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Oral Corticosteroids in Asthma Care

Your doctor may prescribe oral corticosteroids (OCS) to treat moderate to severe asthma flares. These medications are designed to decrease airway inflammation and reduce mucus quickly, but they also come with a potential for serious side effects. Patient advocacy groups, professional medical societies and industry stakeholders are partnering to raise awareness of oral corticosteroids and develop strategies to curb reliance on them.

Oral Corticosteroid Stewardship Statement

It is time to protect patients with asthma from potential overexposure to oral corticosteroids (OCS) – and to recognize OCS overuse for what it often is: a treatment plan failure.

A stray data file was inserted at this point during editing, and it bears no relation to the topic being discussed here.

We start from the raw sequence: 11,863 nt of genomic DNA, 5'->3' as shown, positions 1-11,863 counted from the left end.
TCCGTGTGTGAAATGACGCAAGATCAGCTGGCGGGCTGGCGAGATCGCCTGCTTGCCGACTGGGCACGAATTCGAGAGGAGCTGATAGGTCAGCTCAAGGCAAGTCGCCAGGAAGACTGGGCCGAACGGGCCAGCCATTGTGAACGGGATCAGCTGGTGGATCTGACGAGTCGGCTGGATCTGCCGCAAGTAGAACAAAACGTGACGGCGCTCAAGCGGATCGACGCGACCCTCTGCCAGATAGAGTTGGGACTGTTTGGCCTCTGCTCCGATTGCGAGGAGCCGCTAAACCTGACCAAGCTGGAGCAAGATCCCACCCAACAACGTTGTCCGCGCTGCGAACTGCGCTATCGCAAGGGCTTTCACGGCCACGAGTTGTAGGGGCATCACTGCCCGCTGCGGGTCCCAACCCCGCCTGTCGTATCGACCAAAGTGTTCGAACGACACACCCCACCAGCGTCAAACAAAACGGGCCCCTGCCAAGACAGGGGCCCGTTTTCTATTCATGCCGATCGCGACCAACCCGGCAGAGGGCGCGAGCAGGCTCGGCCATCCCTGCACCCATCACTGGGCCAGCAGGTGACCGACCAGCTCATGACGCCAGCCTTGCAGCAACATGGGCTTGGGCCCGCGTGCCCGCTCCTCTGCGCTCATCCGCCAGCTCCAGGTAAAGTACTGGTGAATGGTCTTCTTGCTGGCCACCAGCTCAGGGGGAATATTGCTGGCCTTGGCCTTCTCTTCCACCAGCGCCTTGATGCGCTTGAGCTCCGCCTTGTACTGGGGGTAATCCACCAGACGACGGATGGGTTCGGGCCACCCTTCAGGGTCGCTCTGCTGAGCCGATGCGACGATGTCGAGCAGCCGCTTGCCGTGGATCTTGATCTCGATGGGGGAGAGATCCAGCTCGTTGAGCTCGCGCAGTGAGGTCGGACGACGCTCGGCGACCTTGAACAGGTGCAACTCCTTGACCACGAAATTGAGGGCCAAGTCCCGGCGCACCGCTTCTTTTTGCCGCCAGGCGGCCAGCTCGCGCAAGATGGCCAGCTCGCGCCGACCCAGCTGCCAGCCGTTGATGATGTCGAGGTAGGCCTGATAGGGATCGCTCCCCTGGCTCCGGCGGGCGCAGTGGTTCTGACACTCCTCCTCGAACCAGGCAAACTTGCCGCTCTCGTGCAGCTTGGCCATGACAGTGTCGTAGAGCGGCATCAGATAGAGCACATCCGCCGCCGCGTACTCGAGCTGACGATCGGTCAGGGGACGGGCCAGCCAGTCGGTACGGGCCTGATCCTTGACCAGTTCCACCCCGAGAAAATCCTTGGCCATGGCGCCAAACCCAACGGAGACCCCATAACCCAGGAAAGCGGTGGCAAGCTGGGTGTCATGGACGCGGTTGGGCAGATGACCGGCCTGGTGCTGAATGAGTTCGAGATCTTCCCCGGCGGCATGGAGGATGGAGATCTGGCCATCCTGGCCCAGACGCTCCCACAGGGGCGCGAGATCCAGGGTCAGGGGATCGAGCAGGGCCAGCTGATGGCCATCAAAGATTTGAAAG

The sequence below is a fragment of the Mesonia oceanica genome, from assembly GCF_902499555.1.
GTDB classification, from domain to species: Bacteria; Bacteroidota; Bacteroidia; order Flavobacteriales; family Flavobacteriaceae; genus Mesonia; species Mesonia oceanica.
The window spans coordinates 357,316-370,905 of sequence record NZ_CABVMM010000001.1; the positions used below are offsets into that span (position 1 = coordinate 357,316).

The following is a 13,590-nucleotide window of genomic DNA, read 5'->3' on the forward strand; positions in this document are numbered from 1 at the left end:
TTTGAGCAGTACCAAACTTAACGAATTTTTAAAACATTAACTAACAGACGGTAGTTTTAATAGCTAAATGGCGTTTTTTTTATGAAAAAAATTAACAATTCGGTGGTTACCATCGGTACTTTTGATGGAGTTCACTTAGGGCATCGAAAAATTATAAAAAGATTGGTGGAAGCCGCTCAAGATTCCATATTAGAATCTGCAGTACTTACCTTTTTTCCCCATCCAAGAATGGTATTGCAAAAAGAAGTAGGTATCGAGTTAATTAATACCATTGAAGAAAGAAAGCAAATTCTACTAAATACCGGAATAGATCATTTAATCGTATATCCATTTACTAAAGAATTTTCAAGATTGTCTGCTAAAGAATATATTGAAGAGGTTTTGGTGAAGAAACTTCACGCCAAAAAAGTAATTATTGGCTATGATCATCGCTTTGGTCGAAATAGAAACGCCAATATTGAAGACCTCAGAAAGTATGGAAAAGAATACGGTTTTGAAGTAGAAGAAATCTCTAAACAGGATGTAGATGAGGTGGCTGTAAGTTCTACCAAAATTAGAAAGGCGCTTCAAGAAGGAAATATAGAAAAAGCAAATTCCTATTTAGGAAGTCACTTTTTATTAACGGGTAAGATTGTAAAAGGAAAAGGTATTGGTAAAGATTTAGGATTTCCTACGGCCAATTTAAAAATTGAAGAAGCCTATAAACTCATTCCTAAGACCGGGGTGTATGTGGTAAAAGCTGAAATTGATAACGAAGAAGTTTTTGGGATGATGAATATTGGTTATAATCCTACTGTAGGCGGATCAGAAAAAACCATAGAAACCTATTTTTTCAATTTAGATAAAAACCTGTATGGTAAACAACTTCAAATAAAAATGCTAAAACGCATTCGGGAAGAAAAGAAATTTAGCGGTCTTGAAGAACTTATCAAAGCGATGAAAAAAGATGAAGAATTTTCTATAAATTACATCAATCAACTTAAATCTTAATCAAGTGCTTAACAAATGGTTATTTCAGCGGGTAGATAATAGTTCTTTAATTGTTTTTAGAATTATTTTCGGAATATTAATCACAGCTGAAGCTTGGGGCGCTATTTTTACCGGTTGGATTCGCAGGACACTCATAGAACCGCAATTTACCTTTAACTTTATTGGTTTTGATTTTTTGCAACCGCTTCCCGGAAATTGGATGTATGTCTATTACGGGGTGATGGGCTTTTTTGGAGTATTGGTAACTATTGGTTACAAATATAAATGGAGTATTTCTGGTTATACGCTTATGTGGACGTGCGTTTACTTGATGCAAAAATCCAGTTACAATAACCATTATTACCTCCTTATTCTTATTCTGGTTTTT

OCS carry serious health risks. Innovative treatment options target certain types of severe or difficult-to-control asthma in ways never-before possible, reducing the need for OCS. Today, OCS use has become a signal that a patient may need an updated treatment plan, or support with adherence concerns. While OCS can be an important tool in managing asthma in certain cases, use should always be carefully monitored by a qualified asthma specialist, or a primary care provider with asthma expertise. NOTE: OCS should not be confused with ICS (inhaled corticosteroids), which have fewer risks.

Find out more here.


There are changes coming in 2019 from the NBRC and credentialing maintenance. 

Click here for FAQ sheet

More information about respiratory therapy licensure from the Georgia Composite Medical Board here